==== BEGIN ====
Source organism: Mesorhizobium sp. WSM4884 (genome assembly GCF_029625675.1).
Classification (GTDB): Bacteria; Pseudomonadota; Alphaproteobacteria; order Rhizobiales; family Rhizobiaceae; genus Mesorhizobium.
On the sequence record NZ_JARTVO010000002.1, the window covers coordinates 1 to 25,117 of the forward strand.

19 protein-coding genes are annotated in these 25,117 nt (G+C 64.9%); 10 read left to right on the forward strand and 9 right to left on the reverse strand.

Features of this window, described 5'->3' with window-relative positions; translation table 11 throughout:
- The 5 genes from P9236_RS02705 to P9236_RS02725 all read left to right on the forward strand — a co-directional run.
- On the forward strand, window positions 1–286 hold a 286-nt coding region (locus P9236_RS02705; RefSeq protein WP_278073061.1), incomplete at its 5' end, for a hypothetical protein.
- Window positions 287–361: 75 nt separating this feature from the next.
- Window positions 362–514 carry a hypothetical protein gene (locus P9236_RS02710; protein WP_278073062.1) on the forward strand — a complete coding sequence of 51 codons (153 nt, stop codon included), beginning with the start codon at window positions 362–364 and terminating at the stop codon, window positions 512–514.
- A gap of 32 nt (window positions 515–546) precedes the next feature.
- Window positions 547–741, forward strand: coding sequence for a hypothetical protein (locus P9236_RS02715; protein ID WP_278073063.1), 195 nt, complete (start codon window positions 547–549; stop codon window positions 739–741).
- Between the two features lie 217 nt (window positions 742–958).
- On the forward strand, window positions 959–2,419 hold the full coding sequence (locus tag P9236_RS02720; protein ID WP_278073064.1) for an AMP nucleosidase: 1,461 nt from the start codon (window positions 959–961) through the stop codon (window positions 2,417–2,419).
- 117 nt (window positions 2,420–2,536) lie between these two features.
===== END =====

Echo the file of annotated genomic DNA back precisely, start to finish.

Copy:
Source organism: Mesorhizobium sp. WSM4884 (genome assembly GCF_029625675.1).
Classification (GTDB): Bacteria; Pseudomonadota; Alphaproteobacteria; order Rhizobiales; family Rhizobiaceae; genus Mesorhizobium.
On the sequence record NZ_JARTVO010000002.1, the window covers coordinates 1 to 25,117 of the forward strand.

19 protein-coding genes are annotated in these 25,117 nt (G+C 64.9%); 10 read left to right on the forward strand and 9 right to left on the reverse strand.

Features of this window, described 5'->3' with window-relative positions; translation table 11 throughout:
- The 5 genes from P9236_RS02705 to P9236_RS02725 all read left to right on the forward strand — a co-directional run.
- On the forward strand, window positions 1–286 hold a 286-nt coding region (locus P9236_RS02705; RefSeq protein WP_278073061.1), incomplete at its 5' end, for a hypothetical protein.
- Window positions 287–361: 75 nt separating this feature from the next.
- Window positions 362–514 carry a hypothetical protein gene (locus P9236_RS02710; protein WP_278073062.1) on the forward strand — a complete coding sequence of 51 codons (153 nt, stop codon included), beginning with the start codon at window positions 362–364 and terminating at the stop codon, window positions 512–514.
- A gap of 32 nt (window positions 515–546) precedes the next feature.
- Window positions 547–741, forward strand: coding sequence for a hypothetical protein (locus P9236_RS02715; protein ID WP_278073063.1), 195 nt, complete (start codon window positions 547–549; stop codon window positions 739–741).
- Between the two features lie 217 nt (window positions 742–958).
- On the forward strand, window positions 959–2,419 hold the full coding sequence (locus tag P9236_RS02720; protein ID WP_278073064.1) for an AMP nucleosidase: 1,461 nt from the start codon (window positions 959–961) through the stop codon (window positions 2,417–2,419).
- 117 nt (window positions 2,420–2,536) lie between these two features.